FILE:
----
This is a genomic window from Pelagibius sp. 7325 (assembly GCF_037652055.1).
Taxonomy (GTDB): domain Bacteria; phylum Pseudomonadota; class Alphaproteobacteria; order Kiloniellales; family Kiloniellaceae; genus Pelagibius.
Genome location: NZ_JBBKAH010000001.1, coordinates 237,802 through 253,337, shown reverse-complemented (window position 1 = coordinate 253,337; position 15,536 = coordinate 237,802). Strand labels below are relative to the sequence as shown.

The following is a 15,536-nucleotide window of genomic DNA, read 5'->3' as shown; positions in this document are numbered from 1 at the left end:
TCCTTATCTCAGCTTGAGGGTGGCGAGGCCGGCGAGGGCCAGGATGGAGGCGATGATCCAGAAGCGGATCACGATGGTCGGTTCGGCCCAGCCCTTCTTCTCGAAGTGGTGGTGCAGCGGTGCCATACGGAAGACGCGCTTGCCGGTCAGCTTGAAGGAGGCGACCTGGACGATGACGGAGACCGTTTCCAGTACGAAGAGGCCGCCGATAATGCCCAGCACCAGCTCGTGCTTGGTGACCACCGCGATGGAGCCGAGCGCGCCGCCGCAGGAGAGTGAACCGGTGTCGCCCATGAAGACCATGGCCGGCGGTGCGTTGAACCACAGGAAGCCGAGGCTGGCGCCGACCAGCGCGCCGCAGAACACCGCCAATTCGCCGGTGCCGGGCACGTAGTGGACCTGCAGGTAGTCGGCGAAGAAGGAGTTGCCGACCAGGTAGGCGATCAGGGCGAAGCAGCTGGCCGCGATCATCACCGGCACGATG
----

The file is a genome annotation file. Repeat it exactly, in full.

This is a genomic window from Pelagibius sp. 7325 (assembly GCF_037652055.1).
Taxonomy (GTDB): domain Bacteria; phylum Pseudomonadota; class Alphaproteobacteria; order Kiloniellales; family Kiloniellaceae; genus Pelagibius.
Genome location: NZ_JBBKAH010000001.1, coordinates 237,802 through 253,337, shown reverse-complemented (window position 1 = coordinate 253,337; position 15,536 = coordinate 237,802). Strand labels below are relative to the sequence as shown.

The following is a 15,536-nucleotide window of genomic DNA, read 5'->3' as shown; positions in this document are numbered from 1 at the left end:
TCCTTATCTCAGCTTGAGGGTGGCGAGGCCGGCGAGGGCCAGGATGGAGGCGATGATCCAGAAGCGGATCACGATGGTCGGTTCGGCCCAGCCCTTCTTCTCGAAGTGGTGGTGCAGCGGTGCCATACGGAAGACGCGCTTGCCGGTCAGCTTGAAGGAGGCGACCTGGACGATGACGGAGACCGTTTCCAGTACGAAGAGGCCGCCGATAATGCCCAGCACCAGCTCGTGCTTGGTGACCACCGCGATGGAGCCGAGCGCGCCGCCGCAGGAGAGTGAACCGGTGTCGCCCATGAAGACCATGGCCGGCGGTGCGTTGAACCACAGGAAGCCGAGGCTGGCGCCGACCAGCGCGCCGCAGAACACCGCCAATTCGCCGGTGCCGGGCACGTAGTGGACCTGCAGGTAGTCGGCGAAGAAGGAGTTGCCGACCAGGTAGGCGATCAGGGCGAAGCAGCTGGCCGCGATCATCACCGGCACGATG